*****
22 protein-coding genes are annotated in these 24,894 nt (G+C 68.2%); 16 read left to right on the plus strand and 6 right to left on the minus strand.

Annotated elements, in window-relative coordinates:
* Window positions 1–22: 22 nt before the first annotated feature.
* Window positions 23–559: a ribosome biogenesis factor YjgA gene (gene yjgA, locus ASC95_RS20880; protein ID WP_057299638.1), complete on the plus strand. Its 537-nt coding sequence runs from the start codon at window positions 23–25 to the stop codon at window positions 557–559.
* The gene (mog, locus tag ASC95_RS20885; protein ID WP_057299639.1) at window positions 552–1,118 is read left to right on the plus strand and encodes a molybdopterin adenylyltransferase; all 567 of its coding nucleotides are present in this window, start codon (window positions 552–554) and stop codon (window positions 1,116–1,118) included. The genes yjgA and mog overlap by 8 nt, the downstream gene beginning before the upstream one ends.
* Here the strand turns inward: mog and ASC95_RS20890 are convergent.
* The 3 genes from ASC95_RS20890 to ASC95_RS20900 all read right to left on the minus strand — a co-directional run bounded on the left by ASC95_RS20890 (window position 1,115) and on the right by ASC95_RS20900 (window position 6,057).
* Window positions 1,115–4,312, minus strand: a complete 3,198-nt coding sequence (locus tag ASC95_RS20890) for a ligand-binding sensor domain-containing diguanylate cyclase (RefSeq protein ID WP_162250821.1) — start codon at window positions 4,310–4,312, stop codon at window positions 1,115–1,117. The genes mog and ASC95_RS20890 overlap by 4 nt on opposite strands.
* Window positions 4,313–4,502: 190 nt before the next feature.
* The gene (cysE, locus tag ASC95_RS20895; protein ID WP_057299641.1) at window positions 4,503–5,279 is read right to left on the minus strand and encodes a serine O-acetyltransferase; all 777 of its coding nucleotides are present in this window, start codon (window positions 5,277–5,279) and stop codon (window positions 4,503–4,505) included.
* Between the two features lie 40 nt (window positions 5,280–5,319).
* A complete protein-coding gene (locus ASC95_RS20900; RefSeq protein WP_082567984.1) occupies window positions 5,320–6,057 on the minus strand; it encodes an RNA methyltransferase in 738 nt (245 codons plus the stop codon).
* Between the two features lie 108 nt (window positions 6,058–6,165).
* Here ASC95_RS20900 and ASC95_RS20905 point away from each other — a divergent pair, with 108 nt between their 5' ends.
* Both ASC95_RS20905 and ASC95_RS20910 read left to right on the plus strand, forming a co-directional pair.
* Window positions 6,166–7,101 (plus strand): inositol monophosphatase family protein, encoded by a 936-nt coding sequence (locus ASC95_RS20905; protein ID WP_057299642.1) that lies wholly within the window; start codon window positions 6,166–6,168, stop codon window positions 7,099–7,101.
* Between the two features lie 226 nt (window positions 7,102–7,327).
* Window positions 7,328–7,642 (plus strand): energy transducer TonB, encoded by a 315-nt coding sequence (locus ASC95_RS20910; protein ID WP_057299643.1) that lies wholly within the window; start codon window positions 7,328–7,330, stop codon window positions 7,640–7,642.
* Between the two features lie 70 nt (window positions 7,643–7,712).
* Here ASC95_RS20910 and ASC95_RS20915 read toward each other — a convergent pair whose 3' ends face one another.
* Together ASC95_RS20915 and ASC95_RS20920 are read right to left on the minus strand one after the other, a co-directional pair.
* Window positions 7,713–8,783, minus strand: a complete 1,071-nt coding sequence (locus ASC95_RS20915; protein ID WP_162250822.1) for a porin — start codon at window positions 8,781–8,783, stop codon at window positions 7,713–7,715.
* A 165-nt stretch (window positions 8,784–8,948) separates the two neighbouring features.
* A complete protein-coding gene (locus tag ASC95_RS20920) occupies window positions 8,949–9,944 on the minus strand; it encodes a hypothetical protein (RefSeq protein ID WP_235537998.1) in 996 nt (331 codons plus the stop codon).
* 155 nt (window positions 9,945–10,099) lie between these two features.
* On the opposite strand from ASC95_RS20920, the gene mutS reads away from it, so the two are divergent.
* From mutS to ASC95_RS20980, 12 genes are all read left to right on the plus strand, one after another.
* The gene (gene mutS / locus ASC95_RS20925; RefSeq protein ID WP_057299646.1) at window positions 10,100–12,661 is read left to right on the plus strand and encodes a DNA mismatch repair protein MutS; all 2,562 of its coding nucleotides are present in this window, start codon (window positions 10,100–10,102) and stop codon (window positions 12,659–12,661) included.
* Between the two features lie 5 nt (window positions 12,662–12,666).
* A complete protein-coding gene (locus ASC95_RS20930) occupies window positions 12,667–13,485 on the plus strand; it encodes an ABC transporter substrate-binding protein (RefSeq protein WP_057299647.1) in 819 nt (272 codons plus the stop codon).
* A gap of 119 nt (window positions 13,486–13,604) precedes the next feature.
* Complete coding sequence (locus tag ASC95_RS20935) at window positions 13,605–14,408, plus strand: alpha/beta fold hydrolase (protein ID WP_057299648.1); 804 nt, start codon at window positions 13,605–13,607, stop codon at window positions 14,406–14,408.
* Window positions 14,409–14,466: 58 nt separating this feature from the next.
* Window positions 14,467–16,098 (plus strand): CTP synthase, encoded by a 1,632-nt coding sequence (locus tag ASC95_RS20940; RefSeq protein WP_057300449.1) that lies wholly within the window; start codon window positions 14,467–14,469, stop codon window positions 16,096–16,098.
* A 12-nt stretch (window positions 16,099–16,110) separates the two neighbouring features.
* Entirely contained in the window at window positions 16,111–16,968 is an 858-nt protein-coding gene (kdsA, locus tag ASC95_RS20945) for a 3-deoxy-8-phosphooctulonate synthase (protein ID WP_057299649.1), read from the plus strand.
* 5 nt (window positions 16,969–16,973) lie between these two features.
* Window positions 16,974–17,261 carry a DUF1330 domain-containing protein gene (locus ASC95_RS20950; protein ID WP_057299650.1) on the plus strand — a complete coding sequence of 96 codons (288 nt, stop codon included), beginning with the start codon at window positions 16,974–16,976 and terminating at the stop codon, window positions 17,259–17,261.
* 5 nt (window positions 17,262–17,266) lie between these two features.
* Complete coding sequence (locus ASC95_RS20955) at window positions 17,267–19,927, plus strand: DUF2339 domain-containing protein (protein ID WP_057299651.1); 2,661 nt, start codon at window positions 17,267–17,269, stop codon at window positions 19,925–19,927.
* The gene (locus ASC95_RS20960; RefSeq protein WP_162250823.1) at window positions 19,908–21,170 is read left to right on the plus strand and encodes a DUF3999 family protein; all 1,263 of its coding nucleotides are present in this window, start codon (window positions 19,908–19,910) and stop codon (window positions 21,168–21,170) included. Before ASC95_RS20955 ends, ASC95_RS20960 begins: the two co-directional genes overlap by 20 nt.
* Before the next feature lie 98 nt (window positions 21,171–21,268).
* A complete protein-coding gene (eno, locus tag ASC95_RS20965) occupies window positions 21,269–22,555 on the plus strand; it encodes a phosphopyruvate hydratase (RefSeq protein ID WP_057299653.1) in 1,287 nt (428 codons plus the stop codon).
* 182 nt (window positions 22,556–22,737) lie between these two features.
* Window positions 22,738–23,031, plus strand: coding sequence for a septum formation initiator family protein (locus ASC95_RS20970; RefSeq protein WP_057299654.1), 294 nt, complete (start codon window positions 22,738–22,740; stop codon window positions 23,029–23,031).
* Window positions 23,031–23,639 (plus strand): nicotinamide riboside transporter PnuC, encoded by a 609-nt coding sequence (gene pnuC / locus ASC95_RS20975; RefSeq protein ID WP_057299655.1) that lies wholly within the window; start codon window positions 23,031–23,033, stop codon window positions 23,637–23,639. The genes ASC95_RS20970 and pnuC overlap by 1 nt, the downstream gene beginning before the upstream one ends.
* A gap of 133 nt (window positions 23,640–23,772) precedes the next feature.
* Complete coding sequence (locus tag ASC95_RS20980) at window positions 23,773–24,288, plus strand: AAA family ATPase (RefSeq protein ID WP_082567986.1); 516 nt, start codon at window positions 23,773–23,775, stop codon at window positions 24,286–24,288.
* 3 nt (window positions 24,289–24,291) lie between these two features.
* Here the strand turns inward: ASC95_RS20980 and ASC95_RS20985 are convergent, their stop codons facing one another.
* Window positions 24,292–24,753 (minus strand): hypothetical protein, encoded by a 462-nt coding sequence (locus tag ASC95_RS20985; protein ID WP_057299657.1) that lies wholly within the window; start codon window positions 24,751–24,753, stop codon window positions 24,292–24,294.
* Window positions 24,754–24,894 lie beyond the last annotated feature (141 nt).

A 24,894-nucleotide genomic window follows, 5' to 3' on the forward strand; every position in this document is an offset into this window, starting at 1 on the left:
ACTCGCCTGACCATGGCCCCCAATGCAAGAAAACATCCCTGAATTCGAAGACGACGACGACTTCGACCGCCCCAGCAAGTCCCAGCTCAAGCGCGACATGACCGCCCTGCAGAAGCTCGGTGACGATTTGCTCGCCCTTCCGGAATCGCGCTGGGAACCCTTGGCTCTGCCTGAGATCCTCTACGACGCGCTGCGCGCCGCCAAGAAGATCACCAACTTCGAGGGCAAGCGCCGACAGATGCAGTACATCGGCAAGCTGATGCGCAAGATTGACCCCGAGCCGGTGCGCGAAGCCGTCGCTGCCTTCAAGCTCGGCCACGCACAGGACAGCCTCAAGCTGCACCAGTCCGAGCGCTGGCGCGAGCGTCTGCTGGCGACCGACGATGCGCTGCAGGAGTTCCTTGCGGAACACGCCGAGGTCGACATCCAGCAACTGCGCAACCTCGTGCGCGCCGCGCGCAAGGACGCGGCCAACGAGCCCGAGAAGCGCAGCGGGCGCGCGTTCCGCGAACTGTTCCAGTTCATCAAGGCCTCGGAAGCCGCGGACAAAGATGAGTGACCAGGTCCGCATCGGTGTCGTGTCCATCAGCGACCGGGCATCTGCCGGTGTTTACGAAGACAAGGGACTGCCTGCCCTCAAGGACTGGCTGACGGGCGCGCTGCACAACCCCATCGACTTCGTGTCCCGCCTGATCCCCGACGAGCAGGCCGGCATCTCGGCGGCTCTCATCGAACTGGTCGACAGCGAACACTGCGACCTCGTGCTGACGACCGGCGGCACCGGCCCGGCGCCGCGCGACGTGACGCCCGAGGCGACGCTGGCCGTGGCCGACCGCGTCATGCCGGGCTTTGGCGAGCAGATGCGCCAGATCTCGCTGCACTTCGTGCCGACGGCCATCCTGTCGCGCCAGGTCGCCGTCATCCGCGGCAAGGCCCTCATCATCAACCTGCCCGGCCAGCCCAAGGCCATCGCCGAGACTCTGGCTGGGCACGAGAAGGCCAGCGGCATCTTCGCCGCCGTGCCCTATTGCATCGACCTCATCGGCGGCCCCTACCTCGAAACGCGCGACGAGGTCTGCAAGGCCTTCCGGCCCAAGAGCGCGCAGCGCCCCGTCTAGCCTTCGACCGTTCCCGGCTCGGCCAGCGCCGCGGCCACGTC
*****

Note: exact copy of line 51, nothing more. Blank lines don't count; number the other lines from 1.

* Window positions 24,292–24,753 (minus strand): hypothetical protein, encoded by a 462-nt coding sequence (locus tag ASC95_RS20985; protein ID WP_057299657.1) that lies wholly within the window; start codon window positions 24,751–24,753, stop codon window positions 24,292–24,294.